COVID-19 May Rollback Decades of Progress Against Cancer

Early in the pandemic, safety concerns delayed screenings and treatments. Now, amid the backlog, more Americans lack insurance.

Updated on October 19, 2020 at 4:00pm EDT.

As the COVID-19 pandemic persists, doctors and public health experts are growing concerned about another crisis that may be brewing.

In the early months of the pandemic—particularly during lockdown—essential cancer screenings were delayed along with doctor visits for mild or early warning signs of cancer. In many cities, these issues took a back seat to slowing the spread of COVID-19 and freeing up healthcare resources for people with severe cases of the disease.

Clinics have since re-opened with stringent precautions, but the drop in screenings may have long-lasting repercussions on cancer care in the United States.

Perfect storm for cancer care
“Three effects of COVID-19 combine to make a perfect storm for delayed diagnosis of cancer which will persist well beyond when the pandemic ends,” says William Cance, MD, chief medical and scientific officer of the American Cancer Society (ACS).

First, the shutdown of clinics during the early months of the pandemic created a patient backlog. Even now, screening centers are seeing fewer patients and functioning more slowly because of the requirements for containing the pandemic, Dr. Cance explains.  

Second, the financial fallout of the pandemic has triggered mass unemployment. Up to 12 million people may have lost employer-sponsored health insurance, according to estimates by the Economy Policy Institute. As a result, health concerns—including cancer prevention or even treatment—may seem like less of a priority than paying the mortgage or putting food on the table.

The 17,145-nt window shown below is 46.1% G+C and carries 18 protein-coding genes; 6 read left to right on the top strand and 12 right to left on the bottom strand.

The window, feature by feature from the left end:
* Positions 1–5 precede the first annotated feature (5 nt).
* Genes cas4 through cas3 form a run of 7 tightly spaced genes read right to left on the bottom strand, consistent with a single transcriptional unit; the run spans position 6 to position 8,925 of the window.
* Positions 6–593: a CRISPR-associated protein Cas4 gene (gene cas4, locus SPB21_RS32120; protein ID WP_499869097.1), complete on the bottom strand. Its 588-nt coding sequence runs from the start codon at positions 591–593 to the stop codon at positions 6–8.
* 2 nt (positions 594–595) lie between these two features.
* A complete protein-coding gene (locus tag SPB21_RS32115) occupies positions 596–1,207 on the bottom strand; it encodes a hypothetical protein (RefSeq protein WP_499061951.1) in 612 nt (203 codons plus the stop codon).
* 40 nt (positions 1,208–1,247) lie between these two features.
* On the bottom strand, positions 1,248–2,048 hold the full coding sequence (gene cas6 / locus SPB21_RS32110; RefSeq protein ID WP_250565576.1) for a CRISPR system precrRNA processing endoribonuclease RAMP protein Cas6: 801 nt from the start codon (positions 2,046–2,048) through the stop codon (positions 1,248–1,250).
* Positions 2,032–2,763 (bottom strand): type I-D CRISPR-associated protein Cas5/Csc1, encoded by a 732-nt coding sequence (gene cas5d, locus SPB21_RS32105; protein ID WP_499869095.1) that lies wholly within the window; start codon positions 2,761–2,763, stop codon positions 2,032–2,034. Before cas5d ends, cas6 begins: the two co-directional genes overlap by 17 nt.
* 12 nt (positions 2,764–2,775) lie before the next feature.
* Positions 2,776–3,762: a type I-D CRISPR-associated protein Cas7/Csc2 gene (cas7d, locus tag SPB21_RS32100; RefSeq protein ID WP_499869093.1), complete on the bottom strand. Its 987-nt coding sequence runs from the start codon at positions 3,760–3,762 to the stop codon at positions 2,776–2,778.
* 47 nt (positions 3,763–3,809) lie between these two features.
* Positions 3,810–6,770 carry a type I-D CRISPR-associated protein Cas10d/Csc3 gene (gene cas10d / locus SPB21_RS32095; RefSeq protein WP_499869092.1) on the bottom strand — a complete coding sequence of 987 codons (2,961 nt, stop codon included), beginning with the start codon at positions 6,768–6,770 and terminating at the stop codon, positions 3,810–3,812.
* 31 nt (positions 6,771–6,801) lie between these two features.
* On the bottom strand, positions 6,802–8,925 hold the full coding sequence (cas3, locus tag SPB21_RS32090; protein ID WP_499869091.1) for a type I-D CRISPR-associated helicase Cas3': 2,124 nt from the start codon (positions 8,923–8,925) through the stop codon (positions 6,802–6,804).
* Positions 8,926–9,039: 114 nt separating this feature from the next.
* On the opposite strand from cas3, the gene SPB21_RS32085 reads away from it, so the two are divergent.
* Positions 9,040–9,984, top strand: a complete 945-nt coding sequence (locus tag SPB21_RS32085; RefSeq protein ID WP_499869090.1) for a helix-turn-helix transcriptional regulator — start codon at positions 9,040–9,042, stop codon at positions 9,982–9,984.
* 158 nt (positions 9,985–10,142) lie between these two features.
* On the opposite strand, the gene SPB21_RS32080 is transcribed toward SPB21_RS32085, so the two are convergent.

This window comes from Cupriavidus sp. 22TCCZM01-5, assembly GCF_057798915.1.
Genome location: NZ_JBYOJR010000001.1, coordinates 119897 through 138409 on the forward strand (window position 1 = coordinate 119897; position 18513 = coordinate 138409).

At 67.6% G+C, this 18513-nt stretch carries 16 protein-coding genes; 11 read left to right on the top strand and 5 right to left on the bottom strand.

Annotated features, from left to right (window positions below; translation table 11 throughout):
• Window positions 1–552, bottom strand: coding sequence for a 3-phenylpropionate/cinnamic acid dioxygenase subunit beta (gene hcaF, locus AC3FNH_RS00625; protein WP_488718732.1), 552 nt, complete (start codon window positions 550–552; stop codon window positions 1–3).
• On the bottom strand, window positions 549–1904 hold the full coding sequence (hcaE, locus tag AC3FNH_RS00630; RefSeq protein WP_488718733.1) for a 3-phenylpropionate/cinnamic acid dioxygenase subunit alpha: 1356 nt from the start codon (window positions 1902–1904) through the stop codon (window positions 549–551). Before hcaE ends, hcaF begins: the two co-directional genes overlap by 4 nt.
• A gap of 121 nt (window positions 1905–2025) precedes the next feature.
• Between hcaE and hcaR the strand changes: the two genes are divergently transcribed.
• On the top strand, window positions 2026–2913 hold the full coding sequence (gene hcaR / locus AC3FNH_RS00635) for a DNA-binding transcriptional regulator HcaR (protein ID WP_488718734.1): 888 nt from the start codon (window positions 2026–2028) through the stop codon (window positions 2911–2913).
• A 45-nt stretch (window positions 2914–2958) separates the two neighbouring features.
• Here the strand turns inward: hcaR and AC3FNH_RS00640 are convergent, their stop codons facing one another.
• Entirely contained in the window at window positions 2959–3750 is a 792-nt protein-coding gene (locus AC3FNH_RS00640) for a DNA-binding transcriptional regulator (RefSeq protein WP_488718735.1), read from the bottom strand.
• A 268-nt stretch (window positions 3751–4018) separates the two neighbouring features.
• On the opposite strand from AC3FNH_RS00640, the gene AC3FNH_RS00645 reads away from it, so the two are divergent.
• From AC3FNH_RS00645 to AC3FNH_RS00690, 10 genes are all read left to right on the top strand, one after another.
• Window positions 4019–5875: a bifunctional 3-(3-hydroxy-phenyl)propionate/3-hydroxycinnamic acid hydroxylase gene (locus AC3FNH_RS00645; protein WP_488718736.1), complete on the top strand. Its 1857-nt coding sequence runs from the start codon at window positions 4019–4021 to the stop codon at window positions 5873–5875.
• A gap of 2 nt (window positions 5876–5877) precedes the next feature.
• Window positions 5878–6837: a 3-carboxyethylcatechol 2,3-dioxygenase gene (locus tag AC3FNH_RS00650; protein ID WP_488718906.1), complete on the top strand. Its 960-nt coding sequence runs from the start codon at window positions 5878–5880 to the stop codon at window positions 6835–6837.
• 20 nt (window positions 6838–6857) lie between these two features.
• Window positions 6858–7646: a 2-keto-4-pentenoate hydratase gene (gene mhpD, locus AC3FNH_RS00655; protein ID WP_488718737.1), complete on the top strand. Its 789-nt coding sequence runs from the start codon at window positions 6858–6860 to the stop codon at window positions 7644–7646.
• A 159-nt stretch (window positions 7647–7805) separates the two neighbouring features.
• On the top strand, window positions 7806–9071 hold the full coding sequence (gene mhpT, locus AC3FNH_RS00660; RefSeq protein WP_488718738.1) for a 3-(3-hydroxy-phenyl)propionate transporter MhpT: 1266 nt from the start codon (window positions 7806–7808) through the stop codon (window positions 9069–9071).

Third, fear of catching COVID-19 may still keep people away from doctor’s offices. Outpatient doctor visits dropped nationwide by almost 60 percent in early April 2020, and were still 10 percent below normal in late July, according to analyses by the healthcare technology company Phreesia, Harvard University and the Commonwealth Fund. And while visits to adult primary care doctors may be rebounding, pediatric visits are still far below pre-pandemic levels.  

Cancer screenings have declined
While the news may be sobering, knowledge is power. Knowing the statistics may be a first step in tackling the problem.

One May 2020 study published by the Epic Health Research Network showed that during January through April 2020, weekly screenings for colon cancer dropped by 86 percent compared to average rates for those time periods in 2017 to 2019. The study, which included 2.7 million people across 23 states,  also revealed that weekly screenings for breast and cervical cancer dropped by 94 percent.

That’s important, because breast and colon cancer cause about one-sixth of all U.S. cancer deaths.

A July 17 update to this study showed that the number of screenings started to rebound, but not completely. The update included even more people—9.8 million patients across 28 states—and showed that weekly cancer screenings were still 29 percent lower for breast cancer, 35 percent lower for cervical cancer and 36 percent lower for colon cancer, compared to pre-pandemic averages. This may translate into 285,000 missed breast cancer screenings, 95,000 missed colon cancer screenings and 40,000 missed cervical cancer screenings between March and June 2020.

Certain groups at higher risk
The impact of the drop in cancer screenings could be strongest among racial and ethnic minorities, who have been hardest hit both by COVID-19 and by job losses.